Stanford student discovers writing on pieces of ancient Egyptian mummy case
A Stanford sophomore found inscriptions on an ancient Egyptian mummy case as well as the name of the woman buried in it while researching pieces of the artifact.
When Ariela Algaze signed up for a spring 2018 course on museums, she didn’t expect to get wrapped up in the mystery of an ancient Egyptian mummy case that Jane Stanford herself purchased more than 100 years ago.
“I was just excited to learn how to put an exhibit display together,” said Algaze, a Stanford art history sophomore. “But I became obsessed with finding out everything I could about this artifact.”
Algaze’s research led her to discover information that was not known by university scholars – including inscriptions on the coffin and the name of the mummified woman inside it.
“Being able to see and examine words written on a 2,000-year-old coffin was an exhilarating feeling,” Algaze said. “It’s like a voice calling out thousands of miles away.”
Algaze learned that the artifact contained writing after sifting through hundreds of its fragments, which have been stored in three boxes, unstudied for decades.
The mummy case, which Jane Stanford purchased in 1901, was once display at the Stanford Museum. But the 1906 earthquake shattered the coffin made up of fragile cartonnage, a type of ancient Egyptian material of either linen or papyrus covered in plaster, into hundreds of pieces.
The fragments went largely unexamined until Algaze took them out and studied each piece as part of Christina Hodge’s course, Museum Cultures: Material Representation in the Past and Present.
As part of the class, Algaze and other students picked an object from Stanford’s collections to research and present in an exhibit at the Stanford Archaeology Center.
“I just had this gut feeling when I saw those three boxes,” Algaze said. “I knew there had to be something important in there.”
Algaze’s research into the coffin advanced when she discovered two inscribed fragments. To translate the text, Algaze consulted with Egyptologists Foy Scalf at the University of Chicago and Barbara Richter at the University of California, Berkeley, and other experts on demotic, the ancient Egyptian written language.
Algaze found that the name of the buried woman was Senchalanthos. One part of the inscription translated to: “May her name rejuvenate every day.”
Excavated in the area of present-day Egyptian city Akhmim, the mummy case dates to the Greco-Roman period of ancient Egypt, somewhere between 100 BCE and 100 CE. But the style of the grammar used in the inscription indicates that the mummy case was buried during the Roman period, which started at 30 BCE, Algaze said, citing her consultation with Scalf.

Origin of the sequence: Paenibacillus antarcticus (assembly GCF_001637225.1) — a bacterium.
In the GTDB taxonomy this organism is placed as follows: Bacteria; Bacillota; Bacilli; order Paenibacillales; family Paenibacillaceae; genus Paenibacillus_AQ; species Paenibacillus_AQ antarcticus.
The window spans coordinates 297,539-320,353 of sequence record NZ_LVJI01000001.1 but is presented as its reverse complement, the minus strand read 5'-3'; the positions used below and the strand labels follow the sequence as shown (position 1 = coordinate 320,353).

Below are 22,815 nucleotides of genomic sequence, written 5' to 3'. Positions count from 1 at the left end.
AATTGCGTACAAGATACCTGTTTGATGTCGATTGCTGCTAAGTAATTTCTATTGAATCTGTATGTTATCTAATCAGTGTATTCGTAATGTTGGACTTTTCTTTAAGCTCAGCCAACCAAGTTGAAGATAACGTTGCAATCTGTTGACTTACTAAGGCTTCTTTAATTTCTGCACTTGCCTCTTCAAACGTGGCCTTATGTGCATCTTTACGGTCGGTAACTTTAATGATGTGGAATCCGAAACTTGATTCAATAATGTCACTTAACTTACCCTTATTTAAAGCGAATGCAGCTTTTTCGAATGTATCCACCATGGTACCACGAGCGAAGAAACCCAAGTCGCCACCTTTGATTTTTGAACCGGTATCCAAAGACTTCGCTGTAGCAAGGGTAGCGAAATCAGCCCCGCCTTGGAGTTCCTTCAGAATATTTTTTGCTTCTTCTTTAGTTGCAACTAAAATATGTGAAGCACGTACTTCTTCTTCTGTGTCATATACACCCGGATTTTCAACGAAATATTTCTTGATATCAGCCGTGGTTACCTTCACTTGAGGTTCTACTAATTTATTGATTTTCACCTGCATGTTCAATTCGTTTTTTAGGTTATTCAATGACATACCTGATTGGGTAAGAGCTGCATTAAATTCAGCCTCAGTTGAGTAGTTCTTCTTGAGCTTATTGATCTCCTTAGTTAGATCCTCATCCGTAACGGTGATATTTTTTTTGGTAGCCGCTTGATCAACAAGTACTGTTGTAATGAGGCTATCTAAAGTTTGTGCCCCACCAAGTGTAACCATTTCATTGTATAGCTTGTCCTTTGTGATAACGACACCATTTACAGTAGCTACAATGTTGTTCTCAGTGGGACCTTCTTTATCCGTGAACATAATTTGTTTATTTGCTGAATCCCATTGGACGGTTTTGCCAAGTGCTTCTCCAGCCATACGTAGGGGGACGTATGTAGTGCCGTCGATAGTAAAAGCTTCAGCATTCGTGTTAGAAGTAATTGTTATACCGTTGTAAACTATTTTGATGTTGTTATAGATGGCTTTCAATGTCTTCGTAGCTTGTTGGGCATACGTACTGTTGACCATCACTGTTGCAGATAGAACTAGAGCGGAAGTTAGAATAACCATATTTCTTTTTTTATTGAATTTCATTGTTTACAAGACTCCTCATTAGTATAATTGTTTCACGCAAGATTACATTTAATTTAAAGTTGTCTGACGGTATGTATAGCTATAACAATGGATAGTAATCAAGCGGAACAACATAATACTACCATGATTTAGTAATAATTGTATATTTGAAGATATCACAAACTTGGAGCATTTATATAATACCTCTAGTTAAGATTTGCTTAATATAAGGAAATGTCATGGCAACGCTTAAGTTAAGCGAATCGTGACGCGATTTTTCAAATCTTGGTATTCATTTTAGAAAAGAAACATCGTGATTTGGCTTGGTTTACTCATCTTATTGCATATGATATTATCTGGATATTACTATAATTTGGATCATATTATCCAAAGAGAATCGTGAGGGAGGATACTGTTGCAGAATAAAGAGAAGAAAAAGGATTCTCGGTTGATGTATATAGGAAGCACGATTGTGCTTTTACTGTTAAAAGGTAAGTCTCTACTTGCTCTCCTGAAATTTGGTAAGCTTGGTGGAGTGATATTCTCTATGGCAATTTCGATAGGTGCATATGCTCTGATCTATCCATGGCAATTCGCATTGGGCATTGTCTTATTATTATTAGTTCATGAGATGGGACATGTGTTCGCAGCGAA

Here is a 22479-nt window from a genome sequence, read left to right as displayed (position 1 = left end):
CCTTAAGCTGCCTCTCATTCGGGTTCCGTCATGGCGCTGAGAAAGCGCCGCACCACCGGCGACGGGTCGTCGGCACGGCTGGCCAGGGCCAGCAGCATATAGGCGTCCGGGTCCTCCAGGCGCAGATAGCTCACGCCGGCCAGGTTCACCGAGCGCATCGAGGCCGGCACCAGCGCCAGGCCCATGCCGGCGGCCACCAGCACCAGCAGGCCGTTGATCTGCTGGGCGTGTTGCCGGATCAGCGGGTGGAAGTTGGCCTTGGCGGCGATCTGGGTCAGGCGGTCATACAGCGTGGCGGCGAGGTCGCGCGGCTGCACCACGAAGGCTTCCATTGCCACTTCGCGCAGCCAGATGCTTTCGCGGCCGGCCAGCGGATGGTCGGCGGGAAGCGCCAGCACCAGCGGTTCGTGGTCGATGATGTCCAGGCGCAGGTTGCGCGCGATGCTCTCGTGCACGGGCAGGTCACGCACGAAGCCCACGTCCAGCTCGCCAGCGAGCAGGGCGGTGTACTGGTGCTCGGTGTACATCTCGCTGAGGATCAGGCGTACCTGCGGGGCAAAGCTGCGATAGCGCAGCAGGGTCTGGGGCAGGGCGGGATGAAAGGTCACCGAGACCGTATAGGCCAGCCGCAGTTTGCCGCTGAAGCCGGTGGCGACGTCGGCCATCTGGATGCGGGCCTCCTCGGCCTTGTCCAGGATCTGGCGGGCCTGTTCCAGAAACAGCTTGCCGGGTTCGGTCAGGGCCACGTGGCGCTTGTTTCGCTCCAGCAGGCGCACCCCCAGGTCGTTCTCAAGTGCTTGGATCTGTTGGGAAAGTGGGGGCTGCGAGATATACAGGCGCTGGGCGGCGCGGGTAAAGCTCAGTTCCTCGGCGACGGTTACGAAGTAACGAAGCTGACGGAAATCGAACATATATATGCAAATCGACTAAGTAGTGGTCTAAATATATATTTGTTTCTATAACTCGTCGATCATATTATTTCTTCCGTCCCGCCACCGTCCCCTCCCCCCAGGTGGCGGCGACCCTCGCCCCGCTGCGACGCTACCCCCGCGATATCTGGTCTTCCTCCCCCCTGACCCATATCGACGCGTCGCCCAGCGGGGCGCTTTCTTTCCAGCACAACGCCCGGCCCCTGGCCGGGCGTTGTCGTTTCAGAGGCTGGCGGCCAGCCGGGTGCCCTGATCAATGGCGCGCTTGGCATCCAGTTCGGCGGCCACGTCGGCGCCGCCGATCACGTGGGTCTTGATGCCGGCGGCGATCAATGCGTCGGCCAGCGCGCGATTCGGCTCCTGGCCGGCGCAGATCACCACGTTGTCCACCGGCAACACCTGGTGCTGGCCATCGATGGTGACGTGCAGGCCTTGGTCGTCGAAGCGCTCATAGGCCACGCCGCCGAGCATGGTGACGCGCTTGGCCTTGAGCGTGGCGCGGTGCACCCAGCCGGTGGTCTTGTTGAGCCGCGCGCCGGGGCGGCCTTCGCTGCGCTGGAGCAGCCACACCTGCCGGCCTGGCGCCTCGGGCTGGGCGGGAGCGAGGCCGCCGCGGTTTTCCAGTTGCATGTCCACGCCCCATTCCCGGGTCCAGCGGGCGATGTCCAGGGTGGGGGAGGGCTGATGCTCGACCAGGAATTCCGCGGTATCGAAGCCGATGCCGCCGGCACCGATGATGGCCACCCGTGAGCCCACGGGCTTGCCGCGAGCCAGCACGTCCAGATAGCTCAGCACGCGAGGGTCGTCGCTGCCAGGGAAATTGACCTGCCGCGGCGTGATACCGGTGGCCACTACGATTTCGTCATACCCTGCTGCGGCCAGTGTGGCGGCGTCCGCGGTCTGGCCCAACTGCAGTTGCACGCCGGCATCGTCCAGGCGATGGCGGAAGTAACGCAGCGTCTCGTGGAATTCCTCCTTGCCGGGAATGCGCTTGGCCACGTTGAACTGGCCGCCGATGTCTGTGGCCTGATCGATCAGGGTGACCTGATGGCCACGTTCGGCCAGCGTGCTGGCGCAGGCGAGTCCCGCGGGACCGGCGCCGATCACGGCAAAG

“There are so few inscriptions from that era of Egypt that the experts I contacted were really excited and eager to take a look and help me out,” Algaze said.
The process of digging through Stanford’s vast collection of objects always reveals something interesting, said Hodge, academic curator and collections manager of the Stanford University Archaeology Collections.
But uncovering previously unknown inscriptions on pieces of the ancient cartonnage was an especially unique find, she said.
“It’s been one of the most surprising discoveries in the collection so far,” said Hodge, who has been in charge of organizing and cataloging Stanford’s archaeology materials for the past four years. “Inscriptions are one of those things Egyptologists get especially excited about, so you would think that someone would have noted down that this cartonnage has writing on it. The fact that this wasn’t documented is very unusual.”
Hodge said it’s possible that the inscriptions were mentioned somewhere, but those records did not survive the 1906 earthquake.
This ancient mummy case is one of three in the Stanford University Archaeology Collections. The other two, which were also damaged in the earthquake, include partial cartonnage that covered only the head and pectoral area of the coffin, Hodge said.
“Considering how much damage the earthquake caused, pulverizing many of the objects, it’s also serendipitous that the writing survived on one of the bigger fragments of the cartonnage,” Hodge said.
For Algaze, being able to tell the public who was buried in that mummy case is the most important part of her research experience.
“It’s all about restoring dignity to fragmented objects,” Algaze said. “To be able to say the name of a woman who was in a coffin that withstood two earthquakes and traveled all the way from Egypt here is incredible. That’s the most powerful thing to me.”
Some pieces of the mummy case are now on display at the Stanford Archaeology Center until May 2019.